Then what you would see is that usually we’d have a class of anywhere from four to seven or eight people and a couple of them would fall off. AIt was always kind of a random number where you’d always count on a couple of them falling off, and the bigger the class, the more likely you are to have more people. 

I was shocked. I had a class of 17 once. We were actually counting on the fact that a couple wouldn’t show up because we were a little short on onboarding computers, but we got everybody in. It worked best for everybody so we didn’t want to reschedule people because most of the class was very excited even before we interviewed them. 

All 17 showed up and it was a sort of “wow” moment. Then I think we only lost one or two the second day because it was a two day orientation. You would lose more people oftentimes before the second day, too. I think only one or two ended up not being able to make the second day. 

Which, if you’re paying for orientation, which you should be, you know that they’re working for you at that point. Having somebody come in for one day, make money or come in for two days, do both orientations and make money and then dip out on you once you’ve done some training and introduction, you still have to pay them for that time. So that can be costly for sure, but you gain nothing from them.

custodial equipment checklist

Troy  18:27  

Exactly. Some people call it Discovery Day or different things when people come in. Here in this industry, if you’re out really selling, doing what you should be doing in commercial cleaning, you always need employees. So if you orientate or do Discovery Day for the new employee and let’s say, for example, seven-show up and go through. 

But you only need to hire really three people. Let’s say that you got three open spots. Well, here’s the thing, those other four need to go into waiting in the queue. You should have at least 10% of your population always available. I have folders on my desk. This is “part time day,” “part time night,” “full time-”, we have different categories. 

So when Sue, that works on Saturday, calls it and quits, I can pull the folder out and immediately call Tim. “Tim, I have a position for you.” It’s based on what state you’re in and different rules and laws in different states. You can actually have a Discovery Day instead of orientation and then, when you make the hire, bring them in the next day and do your I-9’s and all your important paperwork. 

You could have another step in the process, but the biggest thing is people. They want to go somewhere that they feel really appreciated, that they can have promotional opportunities and they can move up to the supervisor or operations manager or quality inspector. 

So, you’ve got to do things that are going to attract the employees, because they all have lives just like everybody else does. We have to show them that this is a career and don’t let pay stand in the way. Obviously nobody in this industry pays minimum wage. One person told me the other day is that I couldn’t get somebody to play dead for minimum wage. It’s just not going to happen.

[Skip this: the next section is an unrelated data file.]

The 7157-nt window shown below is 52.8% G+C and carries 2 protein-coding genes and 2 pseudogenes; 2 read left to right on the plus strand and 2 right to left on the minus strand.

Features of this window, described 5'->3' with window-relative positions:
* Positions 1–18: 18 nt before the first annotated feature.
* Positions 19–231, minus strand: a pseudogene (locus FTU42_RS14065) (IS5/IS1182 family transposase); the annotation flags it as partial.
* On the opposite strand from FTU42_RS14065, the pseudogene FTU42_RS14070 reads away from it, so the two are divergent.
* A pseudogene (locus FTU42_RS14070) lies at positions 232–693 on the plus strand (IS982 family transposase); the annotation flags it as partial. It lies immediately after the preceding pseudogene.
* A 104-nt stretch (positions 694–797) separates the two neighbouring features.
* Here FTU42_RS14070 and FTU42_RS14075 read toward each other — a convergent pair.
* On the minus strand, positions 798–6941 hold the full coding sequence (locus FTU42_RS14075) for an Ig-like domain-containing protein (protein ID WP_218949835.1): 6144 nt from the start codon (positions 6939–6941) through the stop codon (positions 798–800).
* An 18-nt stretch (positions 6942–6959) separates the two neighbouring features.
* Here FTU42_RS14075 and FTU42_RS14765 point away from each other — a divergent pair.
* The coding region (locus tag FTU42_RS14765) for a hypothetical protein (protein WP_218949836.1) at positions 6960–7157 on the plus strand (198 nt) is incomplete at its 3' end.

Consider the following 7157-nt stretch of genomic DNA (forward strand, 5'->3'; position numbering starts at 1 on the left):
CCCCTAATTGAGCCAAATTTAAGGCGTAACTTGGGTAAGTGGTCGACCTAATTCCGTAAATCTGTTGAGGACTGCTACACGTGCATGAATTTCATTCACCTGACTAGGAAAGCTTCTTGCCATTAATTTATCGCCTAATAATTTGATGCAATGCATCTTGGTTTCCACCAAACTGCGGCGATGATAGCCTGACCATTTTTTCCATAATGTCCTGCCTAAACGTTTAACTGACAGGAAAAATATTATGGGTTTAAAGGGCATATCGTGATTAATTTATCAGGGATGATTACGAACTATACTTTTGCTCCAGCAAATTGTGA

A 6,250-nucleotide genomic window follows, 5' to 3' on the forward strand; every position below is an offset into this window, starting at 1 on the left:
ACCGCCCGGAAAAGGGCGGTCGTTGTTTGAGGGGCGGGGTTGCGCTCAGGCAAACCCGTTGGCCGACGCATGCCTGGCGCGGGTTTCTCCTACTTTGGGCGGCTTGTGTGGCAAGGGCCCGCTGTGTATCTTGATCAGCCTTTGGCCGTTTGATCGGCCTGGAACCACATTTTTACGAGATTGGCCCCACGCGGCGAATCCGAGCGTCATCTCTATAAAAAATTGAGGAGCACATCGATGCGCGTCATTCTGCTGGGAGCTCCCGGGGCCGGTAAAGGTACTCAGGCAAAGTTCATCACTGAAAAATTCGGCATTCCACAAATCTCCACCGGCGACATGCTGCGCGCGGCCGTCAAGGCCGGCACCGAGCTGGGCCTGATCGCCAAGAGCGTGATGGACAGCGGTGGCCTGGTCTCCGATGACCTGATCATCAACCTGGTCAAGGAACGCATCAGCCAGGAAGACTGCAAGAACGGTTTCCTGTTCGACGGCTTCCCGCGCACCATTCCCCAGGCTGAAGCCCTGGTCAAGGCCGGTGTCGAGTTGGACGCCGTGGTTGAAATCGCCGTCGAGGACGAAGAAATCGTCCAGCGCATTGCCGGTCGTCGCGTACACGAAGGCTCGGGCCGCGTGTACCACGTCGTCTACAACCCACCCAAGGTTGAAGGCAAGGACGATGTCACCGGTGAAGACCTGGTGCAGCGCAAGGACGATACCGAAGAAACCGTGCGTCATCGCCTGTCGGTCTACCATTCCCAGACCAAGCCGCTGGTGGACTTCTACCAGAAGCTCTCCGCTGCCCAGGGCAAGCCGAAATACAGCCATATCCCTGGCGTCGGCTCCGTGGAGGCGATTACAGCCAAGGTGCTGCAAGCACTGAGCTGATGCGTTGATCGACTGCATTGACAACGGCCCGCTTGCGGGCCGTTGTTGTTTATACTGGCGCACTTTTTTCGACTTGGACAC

You have to pay more than the industry average. You have to reward them with bonuses, quality incentives, different things to do. A couple more tips is you got to invest in that good orientation training, obviously. You’ve got to put the money upfront. If not, it will cost you a lot more in the end. 

On average, the employee decides in the first few minutes of meeting you if they’ll really be there the next two weeks. So the first impression is key. You got to do that. You have to have a good employee handbook. You have to have a handbook that has all the rules, regulations, and policies in. People have to have a guide to what’s really important to them or supposed to do. 

But also you have to have tracking procedures. This is where someone’s got to really have a good electronic system to manage their processes, their disciplines, recognitions, job performance, and performance reviews, You need to give the employee performance reviews. A lot of people in our industry just kind of work from a paper and pen. They just kind of write things down, but you got to have a process, because you have to track your quality and quality inspections and tie that to the employee. You can see if you’re having bad quality and three accounts, and just so happen, the same person is cleaning all three accounts. 

You gotta have a tracking system for that. So you got to invest in infrastructure to do that. The biggest thing is consistency. You got to treat people fairly and consistently. Don’t take the ones you like and treat them differently than the ones you don’t like. You gotta treat everyone consistently. 

A couple of things, Halie, that I found, the one way to really help retention is that after two weeks of an employee being on board, you should do a two-week survey with them. Have somebody from the office come up, not the person who interviewed them necessarily and say, “Hey, Tina, how was your first few weeks? Did you get good training? Did you get all the supplies and tools you need? Any feedback you have on our onboarding process?” 

What happens is that you’ll get all kinds of really good information about something that maybe didn’t go right in your process, or better yet, they might say, “Troy, I’m glad you called because I’m getting ready to quit because I’ve got to have five more hours or I’ve got to take this other job.” In other words, you might learn information to retain those employees.